When companies rise from the ashes

On behalf of Attwaters Jameson Hill posted in Uncategorised on Thursday, August 14th, 2014

We have all probably faced the situation of discovering that a company with which we have been trading seems mysteriously to have gone off the face of the earth, only to reappear in a slightly different guise after just a few days. The end result is, for instance, that the old company owes us money that does not get paid, but then appears to go on trading much as before whilst ignoring previous liabilities.

We have all probably faced the situation of discovering that a company with which we have been trading seems mysteriously to have gone off the face of the earth, only to reappear in a slightly different guise after just a few days. The end result is, for instance, that the old company owes us money that does not get paid, but then appears to go on trading much as before whilst ignoring previous liabilities.

Over the years, more than a handful of clients have come to us and asked how this magical process has been achieved. They want to know whether is it legal, rather hoping that it is not. In the corporate world, this phenomenon is known as a ‘pre-pack’. It may arise when a company goes into administration. It is usually legal, but the unsecured creditors are very much at risk of being disadvantaged.  So it deserves explanation, for their benefit in particular but for others too.

What is a pre-pack?

Pre-pack is the name given to an arrangement under which the sale of all or part of a company’s business or assets is negotiated with a purchaser before the appointment of an administrator. The sale is completed by the administrator shortly after their appointment. This reverses the standard process, where the administrator starts marketing the business after being appointed. The pre-pack purchaser may be a competitor or, as is often the case, the existing management team.

What are the advantages of a pre-pack?

• The main advantages of the process stem from the speed with which it can be concluded. For example:

administration costs can be reduced, which may mean a better return for creditors;

key staff can be retained, as they do not have time to seek alternative employment;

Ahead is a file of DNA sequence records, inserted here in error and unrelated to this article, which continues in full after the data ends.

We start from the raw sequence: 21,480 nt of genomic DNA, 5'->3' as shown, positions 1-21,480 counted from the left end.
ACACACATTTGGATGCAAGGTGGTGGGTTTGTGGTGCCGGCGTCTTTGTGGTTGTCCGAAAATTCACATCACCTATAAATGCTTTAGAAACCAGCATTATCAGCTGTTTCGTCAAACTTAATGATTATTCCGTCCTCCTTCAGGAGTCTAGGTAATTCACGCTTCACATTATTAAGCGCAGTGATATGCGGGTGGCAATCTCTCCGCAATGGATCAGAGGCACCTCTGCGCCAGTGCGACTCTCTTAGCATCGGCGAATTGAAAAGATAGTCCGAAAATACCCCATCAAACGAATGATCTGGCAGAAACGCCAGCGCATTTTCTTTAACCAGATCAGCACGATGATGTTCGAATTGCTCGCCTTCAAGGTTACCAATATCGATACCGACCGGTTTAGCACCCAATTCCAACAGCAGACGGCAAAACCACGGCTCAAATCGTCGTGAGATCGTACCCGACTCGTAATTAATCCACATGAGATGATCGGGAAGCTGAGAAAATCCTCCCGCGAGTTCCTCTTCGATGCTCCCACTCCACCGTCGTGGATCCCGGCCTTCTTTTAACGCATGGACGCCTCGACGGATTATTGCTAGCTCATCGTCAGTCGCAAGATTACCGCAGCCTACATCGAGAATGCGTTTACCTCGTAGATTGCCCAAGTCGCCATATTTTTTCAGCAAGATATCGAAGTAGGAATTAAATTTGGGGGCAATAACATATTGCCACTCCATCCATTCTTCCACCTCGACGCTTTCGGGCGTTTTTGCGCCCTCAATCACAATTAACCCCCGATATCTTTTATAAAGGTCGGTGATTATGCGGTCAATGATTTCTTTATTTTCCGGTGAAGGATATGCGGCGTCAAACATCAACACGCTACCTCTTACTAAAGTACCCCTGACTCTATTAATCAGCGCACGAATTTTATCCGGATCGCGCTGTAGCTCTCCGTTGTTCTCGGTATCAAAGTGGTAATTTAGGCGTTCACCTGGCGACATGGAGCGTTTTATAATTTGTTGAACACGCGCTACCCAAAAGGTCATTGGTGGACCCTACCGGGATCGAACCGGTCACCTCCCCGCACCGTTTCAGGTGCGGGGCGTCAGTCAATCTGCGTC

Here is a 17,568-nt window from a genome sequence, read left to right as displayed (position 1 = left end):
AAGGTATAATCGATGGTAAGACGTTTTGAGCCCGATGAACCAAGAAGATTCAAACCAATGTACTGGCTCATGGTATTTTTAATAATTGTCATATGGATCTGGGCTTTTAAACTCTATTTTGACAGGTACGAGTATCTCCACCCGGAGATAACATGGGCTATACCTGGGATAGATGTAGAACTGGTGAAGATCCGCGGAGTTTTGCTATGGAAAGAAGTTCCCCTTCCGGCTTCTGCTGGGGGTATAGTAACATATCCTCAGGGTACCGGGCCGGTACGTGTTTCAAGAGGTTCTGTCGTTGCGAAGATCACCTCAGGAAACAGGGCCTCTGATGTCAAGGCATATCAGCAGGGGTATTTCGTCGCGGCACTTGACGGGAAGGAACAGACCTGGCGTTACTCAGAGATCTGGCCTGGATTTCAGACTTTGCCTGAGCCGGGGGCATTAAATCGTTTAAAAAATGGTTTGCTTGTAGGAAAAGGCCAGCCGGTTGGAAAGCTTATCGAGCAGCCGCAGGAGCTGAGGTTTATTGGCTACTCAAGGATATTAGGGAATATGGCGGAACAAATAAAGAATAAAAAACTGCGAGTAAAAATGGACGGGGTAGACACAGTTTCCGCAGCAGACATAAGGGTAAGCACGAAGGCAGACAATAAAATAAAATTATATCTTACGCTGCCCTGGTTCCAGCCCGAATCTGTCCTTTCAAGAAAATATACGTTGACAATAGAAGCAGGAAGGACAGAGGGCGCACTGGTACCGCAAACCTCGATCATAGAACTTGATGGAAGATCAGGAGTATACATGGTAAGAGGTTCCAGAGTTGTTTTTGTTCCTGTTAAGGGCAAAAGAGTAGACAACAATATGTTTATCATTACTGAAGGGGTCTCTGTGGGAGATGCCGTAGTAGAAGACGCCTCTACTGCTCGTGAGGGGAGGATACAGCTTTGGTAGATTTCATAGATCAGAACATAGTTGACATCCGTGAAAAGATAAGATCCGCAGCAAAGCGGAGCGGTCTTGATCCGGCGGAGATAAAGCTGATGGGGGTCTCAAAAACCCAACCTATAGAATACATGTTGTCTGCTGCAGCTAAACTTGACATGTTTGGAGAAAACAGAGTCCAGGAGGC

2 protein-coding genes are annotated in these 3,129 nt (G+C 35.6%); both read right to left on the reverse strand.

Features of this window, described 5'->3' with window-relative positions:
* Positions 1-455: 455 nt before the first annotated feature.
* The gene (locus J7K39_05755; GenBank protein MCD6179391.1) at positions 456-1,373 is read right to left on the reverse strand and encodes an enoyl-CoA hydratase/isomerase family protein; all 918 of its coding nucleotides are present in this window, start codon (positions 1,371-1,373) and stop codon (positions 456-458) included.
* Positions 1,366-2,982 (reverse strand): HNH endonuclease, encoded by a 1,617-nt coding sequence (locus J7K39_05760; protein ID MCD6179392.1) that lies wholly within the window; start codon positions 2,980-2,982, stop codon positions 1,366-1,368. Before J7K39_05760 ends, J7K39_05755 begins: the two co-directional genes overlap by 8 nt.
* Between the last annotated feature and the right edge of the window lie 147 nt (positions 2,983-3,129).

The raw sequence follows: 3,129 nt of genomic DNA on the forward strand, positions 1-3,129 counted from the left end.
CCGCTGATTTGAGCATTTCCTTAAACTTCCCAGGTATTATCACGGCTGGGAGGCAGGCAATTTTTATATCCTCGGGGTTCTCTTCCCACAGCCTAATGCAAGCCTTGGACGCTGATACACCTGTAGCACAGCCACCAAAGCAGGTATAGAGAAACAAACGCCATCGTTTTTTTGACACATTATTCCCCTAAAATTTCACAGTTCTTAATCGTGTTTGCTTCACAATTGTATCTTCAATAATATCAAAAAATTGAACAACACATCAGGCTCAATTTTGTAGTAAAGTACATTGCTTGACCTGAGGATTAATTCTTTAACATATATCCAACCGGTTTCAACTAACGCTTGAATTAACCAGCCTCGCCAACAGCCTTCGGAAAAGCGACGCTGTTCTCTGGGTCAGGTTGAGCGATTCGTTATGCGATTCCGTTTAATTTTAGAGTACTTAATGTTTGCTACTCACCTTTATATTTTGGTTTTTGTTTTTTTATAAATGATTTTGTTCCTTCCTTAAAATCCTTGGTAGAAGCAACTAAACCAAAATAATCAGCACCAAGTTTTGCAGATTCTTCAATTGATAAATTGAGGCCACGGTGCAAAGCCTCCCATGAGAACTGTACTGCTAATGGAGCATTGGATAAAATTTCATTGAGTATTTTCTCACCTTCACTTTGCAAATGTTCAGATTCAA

more jobs may be saved than in a normal administration process;

if stock has a limited shelf life, there is more scope to sell it at full value; and

adverse publicity, media speculation or damage to goodwill may be minimised.

• Some unsecured creditors, such as suppliers, may be engaged by the new business.

• Often there is no other option, except liquidation and immediate cessation of business.

What are the disadvantages of a pre-pack?
Lack of transparency

Pre-pack arrangements are generally made quickly and in private, albeit with the co-operation of secured creditors. Unsecured creditors are often unaware that a pre-pack is going to happen, so they do not have the opportunity to protect their interests by considering and voting on the pre-pack proposal.

Lack of accountability

Administrators involved in pre-packs do not have to obtain prior approval for their actions from the Court or creditors in the same way as they do in a normal administration. There are no specific regulations that deal with pre-packs, which can lead to a lack of confidence in the openness of the procedure.

They do not maximise returns for unsecured creditors

A pre-pack sale of a business is often conducted with limited marketing compared with a normal administration. It is therefore impossible for the proposed administrator to test the market fully because of the risk of the company’s financial difficulties being leaked. Consequently, the assets of the company may be sold at an undervalued price or the goodwill of the business may not be valued accurately because of the speed of the sale.

Writing-off liabilities using a pre-pack is a short-term fix

A pre-pack does not subject the company to a restructuring, which is often necessary if the business is to survive in the longer term. It is debatable whether a business that has already failed will do any better if it remains under the control of the same management team.

Pre-packs are similar to the outlawed practice of creating “phoenix” companies

Creditors tend to be suspicious of pre-packs when the business is sold back to the original owners. Under the pre-pack guidelines, administrators have to disclose to creditors the name of the buyer and whether there is any connection between the buyer and the company. There are concerns that there is the potential for abuse of the process by directors seeking to purchase the business at an advantageous price and simply avoiding paying creditors.

Issues for directors of a pre-packed company

• The directors of a company who are involved in a pre-pack need to make sure that they do everything they can to minimise loss to creditors. Directors should take independent legal advice, especially if they acquire an interest in the company’s business and assets through the pre-pack.

• The Insolvency Service has indicated that it will use its enforcement powers to penalise any directors that misuse the administration process to seek to gain a benefit themselves.

Wherever a business or individual becomes drawn into issues surrounding a pre-pack administration, they may need expert legal advice to safeguard their interests. So, the ailing company and its directors, the prospective new owners of its business or assets, the employees, suppliers and creditors may all need advice, either individually or collectively.

Awards and Accolades

  • image awards
  • image awards
  • image awards
  • image awards
  • image awards